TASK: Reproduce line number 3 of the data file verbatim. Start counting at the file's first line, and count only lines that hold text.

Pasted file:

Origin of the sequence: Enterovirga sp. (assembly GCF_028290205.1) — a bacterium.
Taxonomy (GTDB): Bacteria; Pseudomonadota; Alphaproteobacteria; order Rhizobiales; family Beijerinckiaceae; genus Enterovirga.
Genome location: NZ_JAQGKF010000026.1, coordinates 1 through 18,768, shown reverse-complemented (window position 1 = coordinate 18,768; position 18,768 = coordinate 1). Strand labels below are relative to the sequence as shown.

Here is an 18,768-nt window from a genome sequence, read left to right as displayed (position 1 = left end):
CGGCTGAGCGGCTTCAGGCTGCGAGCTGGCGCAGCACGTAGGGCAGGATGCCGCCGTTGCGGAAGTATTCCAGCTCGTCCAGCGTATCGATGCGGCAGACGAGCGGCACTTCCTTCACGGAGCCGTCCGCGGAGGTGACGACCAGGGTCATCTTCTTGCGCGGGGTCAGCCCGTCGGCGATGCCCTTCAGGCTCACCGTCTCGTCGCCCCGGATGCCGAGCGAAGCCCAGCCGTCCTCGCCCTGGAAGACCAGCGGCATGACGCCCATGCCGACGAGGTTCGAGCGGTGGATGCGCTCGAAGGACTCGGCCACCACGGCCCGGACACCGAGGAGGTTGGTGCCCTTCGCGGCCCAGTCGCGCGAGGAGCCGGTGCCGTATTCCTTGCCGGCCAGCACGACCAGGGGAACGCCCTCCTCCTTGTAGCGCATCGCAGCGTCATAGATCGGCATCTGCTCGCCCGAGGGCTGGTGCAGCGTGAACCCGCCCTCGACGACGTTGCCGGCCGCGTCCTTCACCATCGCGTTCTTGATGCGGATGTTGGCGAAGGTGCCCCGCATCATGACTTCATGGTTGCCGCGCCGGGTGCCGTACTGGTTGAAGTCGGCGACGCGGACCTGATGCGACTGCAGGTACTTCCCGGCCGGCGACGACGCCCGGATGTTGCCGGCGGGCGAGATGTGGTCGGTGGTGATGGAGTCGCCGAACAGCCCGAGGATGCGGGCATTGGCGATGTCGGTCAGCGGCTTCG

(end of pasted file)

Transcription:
Genome location: NZ_JAQGKF010000026.1, coordinates 1 through 18,768, shown reverse-complemented (window position 1 = coordinate 18,768; position 18,768 = coordinate 1). Strand labels below are relative to the sequence as shown.